Bulgaria has a millennium-long, cyclical history of ruling Southeastern Europe by force, eventually succumbing to stronger empires, struggling against those powers to achieve independence, then building up militarily to start the whole series of events again. Three dominant Bulgarian states have risen and fallen since the 9th century. Today’s Bulgaria lacks the military force of its predecessors, but maybe breaking this kind of cycle isn’t necessarily a bad thing.
Bulgarians unified into a cohesive ethnicity about thirteen hundred years ago when Bulgars, Slavs and Thracians came together to form the First Bulgarian Empire. During the Empire, strong rulers halted a full Arab invasion of Eastern Europe and replaced pagan observances such as Tengriism with Eastern Orthodox Christianity. In 1018 the Byzantine Empire conquered the Bulgarians, but in 1185 the Bulgarians revolted, thus beginning the Second Bulgarian Empire…which fell in the late 14th century to the Ottoman Turks. During the next five centuries of Ottoman rule the Bulgarians rebelled often, but to no avail. Then, in 1878, some avail! The Russians beat back the Ottomans eventually Bulgaria became independent. Hence, the Third Bulgarian State…which almost collapsed in 1919 after fighting with the losing Central Powers in World War I. Between World Wars I and II, Boris Klemens Robert Maria Pius Ludwig Stanislas Xaver, also known as Boris III (or, when his publicity team really got into gear, Boris the Unifier), became king. He defeated Communist and Agrarian Union challenges to the monarchy but couldn’t defeat the Nazis, though he did refuse to allow them to exterminate the Jewish population of much of Bulgaria.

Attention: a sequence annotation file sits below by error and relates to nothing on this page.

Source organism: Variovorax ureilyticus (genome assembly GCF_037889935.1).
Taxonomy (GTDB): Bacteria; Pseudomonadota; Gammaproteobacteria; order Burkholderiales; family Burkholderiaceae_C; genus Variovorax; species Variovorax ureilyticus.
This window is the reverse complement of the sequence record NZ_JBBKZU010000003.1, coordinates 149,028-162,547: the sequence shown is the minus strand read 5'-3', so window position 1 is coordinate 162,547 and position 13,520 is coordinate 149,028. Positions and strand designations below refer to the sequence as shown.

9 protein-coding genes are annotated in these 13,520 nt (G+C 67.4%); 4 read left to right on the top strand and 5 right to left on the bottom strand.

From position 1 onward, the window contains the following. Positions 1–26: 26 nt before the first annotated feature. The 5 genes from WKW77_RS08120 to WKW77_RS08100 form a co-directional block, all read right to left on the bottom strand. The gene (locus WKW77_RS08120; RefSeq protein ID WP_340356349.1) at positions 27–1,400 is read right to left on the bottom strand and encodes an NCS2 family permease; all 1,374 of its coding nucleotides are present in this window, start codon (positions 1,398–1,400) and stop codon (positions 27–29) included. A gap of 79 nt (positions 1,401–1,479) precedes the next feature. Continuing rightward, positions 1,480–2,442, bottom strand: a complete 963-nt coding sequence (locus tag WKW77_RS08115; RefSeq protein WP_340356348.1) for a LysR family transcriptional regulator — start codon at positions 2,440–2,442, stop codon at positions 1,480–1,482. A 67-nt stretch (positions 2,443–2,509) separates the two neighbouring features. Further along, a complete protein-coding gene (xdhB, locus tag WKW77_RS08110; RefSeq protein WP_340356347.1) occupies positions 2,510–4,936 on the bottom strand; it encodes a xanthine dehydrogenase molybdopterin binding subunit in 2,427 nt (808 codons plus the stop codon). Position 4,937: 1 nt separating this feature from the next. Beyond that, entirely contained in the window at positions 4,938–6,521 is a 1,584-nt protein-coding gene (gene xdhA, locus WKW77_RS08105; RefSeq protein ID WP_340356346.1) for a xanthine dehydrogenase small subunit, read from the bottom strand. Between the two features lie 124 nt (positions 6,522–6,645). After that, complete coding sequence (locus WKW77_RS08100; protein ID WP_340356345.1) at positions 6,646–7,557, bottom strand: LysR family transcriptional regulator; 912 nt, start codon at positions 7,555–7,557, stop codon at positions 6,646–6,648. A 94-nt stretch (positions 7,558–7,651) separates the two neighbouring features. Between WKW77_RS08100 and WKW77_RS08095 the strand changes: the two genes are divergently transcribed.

In 1944, a year after the death of Boris III, Bulgarian Communists overthrew the monarchy, developed strong ties with the USSR and established single party rule. Todor Zhivko became leader of the “People’s Republic of Bulgaria” in 1954 and reigned until 1989, most often stepping alongside the Kremlin but occasionally asserting a bit of Bulgarian nationalism. When the Soviets left in 1989, Bulgaria transitioned to a multiparty, parliamentary democracy and a free market economy, which since grown–at least until the 2008-2010 recession–though so has economic inequality. Bulgaria joined the European Union in 2007 with many high hopes, and also, according to this 2007 BBC-TV series, realistic fears.
Wikipedia on Bulgaria | Boris the Baptist: paving the way for Christianity in Bulgaria by paving over paganism | The fascinating story of Tsar Boris III: he fought leftists to keep his monarchy, stalled the Nazis to save Bulgarian Jews (though not all), died a suspicious death and ended up with his entire body gone, except for his heart | Todor Zhivko: love him or hate him, he ruled Bulgaria for a long time | Can you name the nine UNESCO World Heritage sites in Bulgaria? (First guess…the Ancient City of Nessebar!!)
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